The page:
NDS1 Will Spur Economic Growth – VP Chiwenga

National Development Strategy 1 (NDS1) has the potential to spur Zimbabwe’s quest to grow its economy to an Upper Middle Income earning status by 2030 and its launch shows that the vision is not far-fetched with signs of success already abound, Vice President Constantino Chiwenga has said.

VP Chiwenga made these remarks at the official launch of NDS1, a fiscal and macro economic compass for economic development from 2021 to 2025.

President Mnangagwa is on record saying economic revival and growth tops Government’s to do list culminating in an upper middle income earning economy from a position of an unstable macro economic framework in 2017.

“The Second Republic in 2017, under the able and astute leadership of His Excellency the President of the Republic of Zimbabwe Cde Emmerson Dambudzo Mnangagwa was pronounced by a clear message that our Government will prioritise economic recovery and growth over anything else,” said VP Chiwenga.

“It is also my conviction, that a strong, sustained and shared economic growth for all is not far-fetched.

“The signs of economic stabilisation as a result of interventions brought about by the Transitional Stabilisation Programme (TSP), are quite revealing and encouraging,” he said.

Finance and Economic Development Minister Mthuli Ncube said NDS1 was a product of thorough and extensive consultation with various stakeholders among them the private sector, development partners and political parties under the ambit of the Political Actors Dialogue (POLAD).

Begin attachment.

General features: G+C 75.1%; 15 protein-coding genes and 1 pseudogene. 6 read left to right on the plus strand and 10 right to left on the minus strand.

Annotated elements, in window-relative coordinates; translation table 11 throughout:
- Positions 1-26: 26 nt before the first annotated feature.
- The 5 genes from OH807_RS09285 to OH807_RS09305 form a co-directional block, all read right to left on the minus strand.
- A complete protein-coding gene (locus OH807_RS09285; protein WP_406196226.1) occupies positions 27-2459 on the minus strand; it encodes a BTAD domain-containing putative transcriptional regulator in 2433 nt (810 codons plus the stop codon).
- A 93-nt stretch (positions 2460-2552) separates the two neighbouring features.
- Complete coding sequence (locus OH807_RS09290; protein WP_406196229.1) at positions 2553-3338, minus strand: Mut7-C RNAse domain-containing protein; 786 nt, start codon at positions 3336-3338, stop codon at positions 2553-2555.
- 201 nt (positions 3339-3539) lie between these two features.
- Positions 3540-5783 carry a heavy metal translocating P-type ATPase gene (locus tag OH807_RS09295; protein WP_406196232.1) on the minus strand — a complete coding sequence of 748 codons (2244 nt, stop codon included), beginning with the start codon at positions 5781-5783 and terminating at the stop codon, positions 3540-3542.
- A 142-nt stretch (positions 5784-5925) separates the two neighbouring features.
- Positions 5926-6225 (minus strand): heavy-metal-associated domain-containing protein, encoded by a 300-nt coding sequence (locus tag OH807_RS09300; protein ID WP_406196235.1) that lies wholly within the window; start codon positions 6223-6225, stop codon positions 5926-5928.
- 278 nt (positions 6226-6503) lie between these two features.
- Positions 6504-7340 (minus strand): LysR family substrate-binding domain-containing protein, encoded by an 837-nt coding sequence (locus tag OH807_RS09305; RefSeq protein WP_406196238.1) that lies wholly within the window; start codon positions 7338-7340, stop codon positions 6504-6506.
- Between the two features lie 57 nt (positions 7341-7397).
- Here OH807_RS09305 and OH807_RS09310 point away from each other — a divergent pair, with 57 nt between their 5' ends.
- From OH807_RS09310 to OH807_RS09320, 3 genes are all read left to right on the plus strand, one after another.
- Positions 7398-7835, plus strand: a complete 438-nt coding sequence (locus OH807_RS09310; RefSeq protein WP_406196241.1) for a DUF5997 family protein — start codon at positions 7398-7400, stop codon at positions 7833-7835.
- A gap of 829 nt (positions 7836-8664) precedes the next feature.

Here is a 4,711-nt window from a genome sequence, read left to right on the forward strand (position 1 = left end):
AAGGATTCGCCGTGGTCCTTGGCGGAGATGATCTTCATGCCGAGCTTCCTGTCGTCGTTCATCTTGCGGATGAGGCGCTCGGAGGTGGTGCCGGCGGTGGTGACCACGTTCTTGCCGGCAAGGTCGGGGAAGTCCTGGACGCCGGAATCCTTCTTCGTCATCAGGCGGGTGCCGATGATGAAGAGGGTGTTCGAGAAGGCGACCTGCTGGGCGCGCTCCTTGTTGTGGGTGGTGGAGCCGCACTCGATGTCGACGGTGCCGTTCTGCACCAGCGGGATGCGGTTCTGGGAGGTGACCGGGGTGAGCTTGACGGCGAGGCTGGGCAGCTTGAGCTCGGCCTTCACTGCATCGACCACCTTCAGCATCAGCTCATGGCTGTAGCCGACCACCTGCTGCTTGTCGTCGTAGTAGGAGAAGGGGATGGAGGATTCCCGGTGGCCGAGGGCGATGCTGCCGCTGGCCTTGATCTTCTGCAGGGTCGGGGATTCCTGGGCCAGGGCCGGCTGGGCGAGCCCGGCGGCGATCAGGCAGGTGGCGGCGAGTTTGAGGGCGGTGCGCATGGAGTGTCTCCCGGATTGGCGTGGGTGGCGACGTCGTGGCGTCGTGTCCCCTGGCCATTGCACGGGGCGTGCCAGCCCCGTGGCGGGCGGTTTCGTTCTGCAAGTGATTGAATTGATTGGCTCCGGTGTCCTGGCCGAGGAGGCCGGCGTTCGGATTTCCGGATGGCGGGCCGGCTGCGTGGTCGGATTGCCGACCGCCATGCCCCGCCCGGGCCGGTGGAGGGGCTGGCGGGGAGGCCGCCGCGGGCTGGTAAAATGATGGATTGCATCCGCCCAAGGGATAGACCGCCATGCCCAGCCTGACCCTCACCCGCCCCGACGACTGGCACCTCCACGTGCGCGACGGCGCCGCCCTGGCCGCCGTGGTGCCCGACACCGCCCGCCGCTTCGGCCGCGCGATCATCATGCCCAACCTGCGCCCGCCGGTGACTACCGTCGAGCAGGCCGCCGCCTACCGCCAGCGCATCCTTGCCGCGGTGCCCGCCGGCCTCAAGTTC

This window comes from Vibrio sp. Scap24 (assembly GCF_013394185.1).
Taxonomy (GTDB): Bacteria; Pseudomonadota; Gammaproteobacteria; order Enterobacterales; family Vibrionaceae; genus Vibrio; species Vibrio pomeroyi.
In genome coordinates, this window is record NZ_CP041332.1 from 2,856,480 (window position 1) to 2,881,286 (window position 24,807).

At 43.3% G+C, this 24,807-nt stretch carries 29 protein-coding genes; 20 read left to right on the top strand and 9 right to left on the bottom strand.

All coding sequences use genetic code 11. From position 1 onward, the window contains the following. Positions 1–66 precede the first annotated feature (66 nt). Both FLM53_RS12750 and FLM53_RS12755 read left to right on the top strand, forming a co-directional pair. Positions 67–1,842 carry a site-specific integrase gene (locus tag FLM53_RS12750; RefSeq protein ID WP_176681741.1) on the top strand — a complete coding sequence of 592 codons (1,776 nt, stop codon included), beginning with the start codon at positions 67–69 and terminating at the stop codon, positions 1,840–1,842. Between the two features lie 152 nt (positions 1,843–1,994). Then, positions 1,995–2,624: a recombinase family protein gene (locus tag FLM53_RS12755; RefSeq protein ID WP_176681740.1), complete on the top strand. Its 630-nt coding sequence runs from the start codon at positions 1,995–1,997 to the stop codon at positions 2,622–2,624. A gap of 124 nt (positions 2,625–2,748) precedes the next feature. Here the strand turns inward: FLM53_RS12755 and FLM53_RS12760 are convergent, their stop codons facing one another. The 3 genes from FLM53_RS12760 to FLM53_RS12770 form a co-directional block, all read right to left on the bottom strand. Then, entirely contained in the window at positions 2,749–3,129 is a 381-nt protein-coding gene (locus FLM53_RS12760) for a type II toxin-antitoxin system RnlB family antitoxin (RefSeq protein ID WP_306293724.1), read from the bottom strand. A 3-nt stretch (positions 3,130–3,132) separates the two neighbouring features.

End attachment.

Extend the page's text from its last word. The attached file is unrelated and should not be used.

University of Zimbabwe economics lecturer, Prof Ashok Chakravarti, who is also a member of the Reserve Bank of Zimbabwe (RBZ) Monetary Policy Committee said NDS1 is poised for success as it is building on a firm foundation laid by the TSP.

Through the NDS1, Prof Chakravarti said Government will be able to release the energy of the private sector to inject capital into the economy and thus stimulate economic activity and growth.

Against the background that Zimbabwe remains under economic sanctions, Prof Chakravarti said the new strategy makes a compelling intervention in that its success is premised on capital that can easily be mobilised locally and a little bit of support from international funders.

He said if re-engagement efforts were to yield positive results as expected on the back of consistent efforts by Government to re-engage, then the influx of foreign direct investment will come in to expedite a process that is already on course.

“The first thing to note is that the NDS1 is almost entirely based on domestic resources and it’s based on the concept of self-reliance,” said Professor Chakravarti.

“Of course if re-engagement is successful and we get additional resources from the international community that will be a positive and it will bring a major boost.

“But the growth rates that have been put in for NDS1 are feasible and achievable, and we believe this is one of the most realistic strategies and development plans since independence.

“The fundamental pillars that NDS1 will stand on from TSP are the liberalisation of the economy, control of Government expenditure and releasing the energies of the private sector.

“The idea is to focus on private sector investment which will be either domestic or foreign and let people make money, there is nothing wrong with that,” he said.

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